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Foot and Mouth

Lord Willoughby de Broke asked Her Majesty's Government:

Lord Whitty: Slaughter is complete on all holdings where foot and mouth disease has been confirmed, up to the week ending 15 July.

(a) and (b) Weekly breakdown of the number of infected premises from 19 February to 15 July 2001.

Week endingTotal
25 Feb 200113
4 Mar 200166
11 Mar 2001126
18 Mar 2001151
25 Mar 2001298
1 Apr 2001290
8 Apr 2001225
15 Apr 2001175
22 Apr 2001104
29 Apr 200167
6 May 200146
13 May 200133
20 May 200124
27 May 200133
3 Jun 200144
10 Jun 200128
17 Jun 200134
24 Jun 200122
1 Jul 200121
8 Jul 200123
15 Jul 200125
Total1,1848


24 Jul 2001 : Column WA226

(c) Weekly breakdown of premises on which animals have been slaughtered as "dangerous contacts" since 19 February

Week endingTotal
25 Feb 200125
04 Mar 2001318
11 Mar 2001325
18 Mar 2001337
25 Mar 2001337
01 Apr 2001933
08 Apr 2001938
15 Apr 2001935
22 Apr 2001397
29 Apr 2001207
06 May 2001108
13 May 2001107
20 May 200174
27 May 200182
03 Jun 2001122
10 Jun 200196
17 Jun 2001108
24 Jun 200169
01 Jul 200162
08 Jul 200179
15 Jul 200160
Total6,053

339 dangerous contact cases have been converted to infected premises. These premises are also included in the table answering parts (a) and (b) of the question.


(d) Weekly breakdown of the number of premises on which animals have been "slaughtered on suspicion"

Week endingTotal
04 Mar 20012
11 Mar 20013
25 Mar 200112
01 Apr 200143
08 Apr 200136
15 Apr 200141
22 Apr 200143
29 Apr 200125
06 May 200123
13 May 200119
20 May 20016
27 May 20019
03 Jun 20012
10 Jun 20017
17 Jun 20015
24 Jun 20016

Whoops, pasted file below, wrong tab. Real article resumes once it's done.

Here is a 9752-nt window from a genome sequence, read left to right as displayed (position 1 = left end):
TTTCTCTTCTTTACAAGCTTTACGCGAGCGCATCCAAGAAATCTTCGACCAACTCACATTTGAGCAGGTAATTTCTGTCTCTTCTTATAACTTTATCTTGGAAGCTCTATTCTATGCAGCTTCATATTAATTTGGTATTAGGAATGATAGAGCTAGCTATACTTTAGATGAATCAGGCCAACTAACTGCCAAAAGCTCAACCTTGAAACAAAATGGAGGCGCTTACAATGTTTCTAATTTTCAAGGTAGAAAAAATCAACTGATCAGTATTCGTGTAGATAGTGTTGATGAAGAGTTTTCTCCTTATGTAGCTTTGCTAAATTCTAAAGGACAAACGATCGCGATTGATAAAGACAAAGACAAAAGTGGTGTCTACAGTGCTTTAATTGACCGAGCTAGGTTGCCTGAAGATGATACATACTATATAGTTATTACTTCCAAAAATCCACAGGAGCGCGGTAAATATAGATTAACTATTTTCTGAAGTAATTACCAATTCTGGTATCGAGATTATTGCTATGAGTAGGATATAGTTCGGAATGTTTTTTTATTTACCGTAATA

01 Jul 20015
08 Jul 20015
15 Jul 20013
Total295

Seventy-six slaughter on suspicion cases have been converted to infected premises. These premises are also included in the table answering parts (a) and (b) of the question.


Lord Willoughby de Broke asked Her Majesty's Government:

    Whether they will provide a week-by-week breakdown since 20 February of the number of cases of "slaughter on suspicion" and the number of those subsequently confirmed as infected with foot and mouth disease.[HL248]

24 Jul 2001 : Column WA227

Lord Whitty: The table below shows the weekly breakdown of slaughter on suspicion cases and the number of those that were subsequently converted to IPs on the receipt of positive test results.

Week EndingTotal number of SOS casesNumber converted to IPs
04/03/20012--
11/03/20013--
25/03/200114--
01/04/20014311
08/04/2001377
15/04/2001417
22/04/20014516
29/04/2001266
06/05/2001233
13/05/2001233
20/05/200162
27/05/200193
03/06/200121
10/06/200175
17/06/200152
24/06/200173
01/07/200151
08/07/200153
15/07/200153
Total30876

Lord Willoughby de Broke asked Her Majesty's Government:

    Whether they will provide a week-by-week breakdown since 20 February of the number of farms slaughtered out under the "contiguous cull" regime and the number of those subsequently confirmed as infected with foot and mouth disease.[HL249]

Lord Whitty: The following table shows contiguous premises identified by week, and of these the number that have converted to infected premises. Conversion was in the main due to diagnosis on clinical grounds.